Sipes are tiny slits which expand as the tire meets with the road, and this way, they slurp water particles in them and clear off the path. So they need flexibility to move, and with harder compound that gets hindered.

That’s why although you see ample sipes on both tires, you still see a limited traction values on both.

Though Bridgestone Dueler AT Revo 3 still does better thanks to it’s superior resistance to hydroplaning.


Aquaplaning, also known as hydroplaning, occurs when a tire is unable to clear water from its tread quickly enough, and it begins to float, resulting in a loss of traction.

That’s why BF Goodrich Trail Terrain with packed up shoulder lugs don’t allow water to escape laterally (with it’s continuous running shoulder ribs).

Because of this more water hangs around behind in the middle (area of the tread), and the sipes have to do the extra work.

That’s why in case of overall wet traction, I am going to go with Bridgestone Dueler AT Revo 3.

Tread Noise

Both tires are actually pretty great at offering a quite ride. Though still, I am going to go with BFG Trail Terrain on this one. Let me explain why.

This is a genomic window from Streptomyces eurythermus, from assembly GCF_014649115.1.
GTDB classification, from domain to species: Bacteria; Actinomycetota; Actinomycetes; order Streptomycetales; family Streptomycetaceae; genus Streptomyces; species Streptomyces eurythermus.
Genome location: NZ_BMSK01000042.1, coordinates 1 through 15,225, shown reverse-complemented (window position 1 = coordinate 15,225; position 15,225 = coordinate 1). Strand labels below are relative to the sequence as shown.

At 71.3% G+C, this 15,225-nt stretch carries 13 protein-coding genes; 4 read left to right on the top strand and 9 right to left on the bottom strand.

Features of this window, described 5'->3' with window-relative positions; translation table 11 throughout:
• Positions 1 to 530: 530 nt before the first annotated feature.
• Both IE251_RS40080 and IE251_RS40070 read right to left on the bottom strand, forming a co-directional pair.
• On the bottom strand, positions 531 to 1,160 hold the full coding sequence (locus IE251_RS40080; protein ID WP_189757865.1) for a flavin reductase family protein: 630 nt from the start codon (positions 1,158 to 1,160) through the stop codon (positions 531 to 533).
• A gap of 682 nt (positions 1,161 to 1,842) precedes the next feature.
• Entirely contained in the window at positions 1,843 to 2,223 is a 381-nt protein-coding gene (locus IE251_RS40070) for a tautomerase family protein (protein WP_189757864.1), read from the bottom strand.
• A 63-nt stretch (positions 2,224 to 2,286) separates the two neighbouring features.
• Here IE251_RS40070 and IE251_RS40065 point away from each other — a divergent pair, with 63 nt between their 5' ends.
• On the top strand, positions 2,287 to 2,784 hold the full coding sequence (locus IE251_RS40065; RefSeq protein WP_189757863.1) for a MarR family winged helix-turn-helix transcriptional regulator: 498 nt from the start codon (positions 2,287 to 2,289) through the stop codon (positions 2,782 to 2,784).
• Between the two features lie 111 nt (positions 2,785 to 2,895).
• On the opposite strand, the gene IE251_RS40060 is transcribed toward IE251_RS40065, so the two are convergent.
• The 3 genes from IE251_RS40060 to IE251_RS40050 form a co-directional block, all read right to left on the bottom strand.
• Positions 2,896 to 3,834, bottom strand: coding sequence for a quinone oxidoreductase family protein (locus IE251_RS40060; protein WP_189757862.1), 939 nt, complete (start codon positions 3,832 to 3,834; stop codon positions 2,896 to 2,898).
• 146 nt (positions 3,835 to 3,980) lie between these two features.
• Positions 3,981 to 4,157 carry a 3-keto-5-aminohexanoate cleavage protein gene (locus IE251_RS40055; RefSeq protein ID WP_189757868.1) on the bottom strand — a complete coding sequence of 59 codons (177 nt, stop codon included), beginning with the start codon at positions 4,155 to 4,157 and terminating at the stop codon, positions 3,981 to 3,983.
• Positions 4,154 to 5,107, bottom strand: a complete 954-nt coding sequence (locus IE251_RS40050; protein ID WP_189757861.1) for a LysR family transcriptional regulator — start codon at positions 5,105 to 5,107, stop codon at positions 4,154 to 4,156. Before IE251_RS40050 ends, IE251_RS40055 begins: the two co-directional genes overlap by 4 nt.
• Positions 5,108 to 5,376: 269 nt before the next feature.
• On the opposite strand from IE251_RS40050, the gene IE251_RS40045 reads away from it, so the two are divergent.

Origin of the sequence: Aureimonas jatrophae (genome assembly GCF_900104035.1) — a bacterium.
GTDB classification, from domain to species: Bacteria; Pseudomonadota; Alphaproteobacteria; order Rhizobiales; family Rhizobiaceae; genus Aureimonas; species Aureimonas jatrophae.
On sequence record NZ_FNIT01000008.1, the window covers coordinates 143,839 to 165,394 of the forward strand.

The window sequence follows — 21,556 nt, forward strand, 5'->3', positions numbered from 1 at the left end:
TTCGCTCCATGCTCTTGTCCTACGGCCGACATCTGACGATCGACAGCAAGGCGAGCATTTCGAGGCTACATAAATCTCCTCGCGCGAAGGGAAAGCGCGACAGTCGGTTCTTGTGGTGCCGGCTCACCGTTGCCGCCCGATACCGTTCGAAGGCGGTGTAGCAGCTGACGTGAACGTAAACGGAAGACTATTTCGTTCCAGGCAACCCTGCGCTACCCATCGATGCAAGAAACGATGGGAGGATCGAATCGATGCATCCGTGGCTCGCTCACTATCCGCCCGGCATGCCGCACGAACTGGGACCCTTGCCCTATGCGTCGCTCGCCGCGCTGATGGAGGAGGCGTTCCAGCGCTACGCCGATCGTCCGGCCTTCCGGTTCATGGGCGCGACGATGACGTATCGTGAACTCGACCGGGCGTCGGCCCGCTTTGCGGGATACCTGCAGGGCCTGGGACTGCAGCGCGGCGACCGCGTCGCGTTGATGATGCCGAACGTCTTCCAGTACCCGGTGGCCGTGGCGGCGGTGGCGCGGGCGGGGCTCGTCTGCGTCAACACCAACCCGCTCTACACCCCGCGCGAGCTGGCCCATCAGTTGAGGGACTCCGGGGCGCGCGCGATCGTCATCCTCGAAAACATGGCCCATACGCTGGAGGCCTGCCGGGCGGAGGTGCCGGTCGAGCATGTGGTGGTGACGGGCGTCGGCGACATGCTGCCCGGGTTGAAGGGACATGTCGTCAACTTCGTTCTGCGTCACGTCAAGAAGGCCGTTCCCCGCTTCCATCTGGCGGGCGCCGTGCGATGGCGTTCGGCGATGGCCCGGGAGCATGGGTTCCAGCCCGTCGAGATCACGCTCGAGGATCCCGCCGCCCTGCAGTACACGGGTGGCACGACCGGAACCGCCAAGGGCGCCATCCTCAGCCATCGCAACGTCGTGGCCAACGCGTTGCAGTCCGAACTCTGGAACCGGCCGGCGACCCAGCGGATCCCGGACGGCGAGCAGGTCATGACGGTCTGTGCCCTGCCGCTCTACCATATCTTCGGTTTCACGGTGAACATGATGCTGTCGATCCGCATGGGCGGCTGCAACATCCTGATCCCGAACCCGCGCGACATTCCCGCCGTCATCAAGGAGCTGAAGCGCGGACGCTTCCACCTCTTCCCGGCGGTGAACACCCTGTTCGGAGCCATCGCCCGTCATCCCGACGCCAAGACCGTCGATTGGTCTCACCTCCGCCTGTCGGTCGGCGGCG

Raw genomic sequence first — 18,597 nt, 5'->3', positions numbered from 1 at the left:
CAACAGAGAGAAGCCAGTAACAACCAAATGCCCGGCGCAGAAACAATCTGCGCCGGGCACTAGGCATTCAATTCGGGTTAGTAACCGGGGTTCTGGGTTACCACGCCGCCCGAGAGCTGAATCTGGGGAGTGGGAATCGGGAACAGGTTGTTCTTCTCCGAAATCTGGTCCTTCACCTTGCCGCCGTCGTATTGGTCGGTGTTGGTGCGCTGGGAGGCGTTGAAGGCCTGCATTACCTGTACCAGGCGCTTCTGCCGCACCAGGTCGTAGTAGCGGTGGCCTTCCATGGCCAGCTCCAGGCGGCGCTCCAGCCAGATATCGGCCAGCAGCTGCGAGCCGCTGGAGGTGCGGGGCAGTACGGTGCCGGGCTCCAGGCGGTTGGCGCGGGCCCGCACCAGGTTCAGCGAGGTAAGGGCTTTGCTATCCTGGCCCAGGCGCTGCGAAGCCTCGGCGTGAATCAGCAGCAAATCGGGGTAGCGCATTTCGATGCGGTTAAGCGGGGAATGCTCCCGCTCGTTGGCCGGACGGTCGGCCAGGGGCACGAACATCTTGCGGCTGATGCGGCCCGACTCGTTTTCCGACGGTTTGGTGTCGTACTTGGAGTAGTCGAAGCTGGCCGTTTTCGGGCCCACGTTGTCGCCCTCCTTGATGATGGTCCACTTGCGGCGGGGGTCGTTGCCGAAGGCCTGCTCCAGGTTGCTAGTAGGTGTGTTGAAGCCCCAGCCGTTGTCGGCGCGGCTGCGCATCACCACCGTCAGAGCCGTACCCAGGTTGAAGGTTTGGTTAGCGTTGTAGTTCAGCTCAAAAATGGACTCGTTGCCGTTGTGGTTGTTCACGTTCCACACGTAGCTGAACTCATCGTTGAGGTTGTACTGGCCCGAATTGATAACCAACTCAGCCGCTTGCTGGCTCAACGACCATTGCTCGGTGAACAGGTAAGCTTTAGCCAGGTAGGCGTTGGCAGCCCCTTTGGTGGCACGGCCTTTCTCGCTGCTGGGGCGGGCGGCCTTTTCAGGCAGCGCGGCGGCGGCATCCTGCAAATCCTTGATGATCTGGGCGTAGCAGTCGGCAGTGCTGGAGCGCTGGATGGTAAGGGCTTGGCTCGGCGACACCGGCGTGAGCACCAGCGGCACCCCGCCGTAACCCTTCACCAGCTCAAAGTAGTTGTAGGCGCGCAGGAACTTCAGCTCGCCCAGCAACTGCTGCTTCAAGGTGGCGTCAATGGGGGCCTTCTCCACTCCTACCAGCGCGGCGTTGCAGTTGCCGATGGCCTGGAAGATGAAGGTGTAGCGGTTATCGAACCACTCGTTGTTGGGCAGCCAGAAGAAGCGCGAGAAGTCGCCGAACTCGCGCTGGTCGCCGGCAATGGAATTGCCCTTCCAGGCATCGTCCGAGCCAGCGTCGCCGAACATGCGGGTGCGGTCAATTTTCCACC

First off, understand that noise is just air particles hitting the walls of the tread. And since that air mostly comes in through the outer grooves (as the tire rolls), the BFG Trail without any gaps there, prevent that, killing noise at it’s source.

Bridgestone Dueler AT Revo 3 on the other hand, allows more air to get in, though its still pretty quite as it’s offers amazing pitch sequencing.

I’ve explained it all in more detail in: Are all-terrain tires noisy?

On-Road Vibrations

Absorption of the road irregularities is also a main factor when it comes to ride comfort. And here again with a softer tread compound, the BF Goodrich Trail Terrain takes a larger piece of the pie.

With a pliable tread, the lugs soak up the vibrations of the road in a much better way.

Whereas the Bridgestone Dueler AT Revo 3 with it’s stiffer tread composition isn’t able to produce similar results.


Off-road tires must possess an enduring quality to withstand the harsh conditions and treacherous objects that they encounter. And let me tell you the sidewalls, in particular, are susceptible to punctures and cuts, the most.

Though both of these tires are rated equal in this section, as they both come up with just a single cap ply of nylon on top of 2 steel belts and 2 ply polyester casing, supplying 2 ply sidewalls.

Still if you wish to pick one over the other, the BFG Trail Terrain is a better pick, as it offers thicker sidewall lugs.

Fuel Efficiency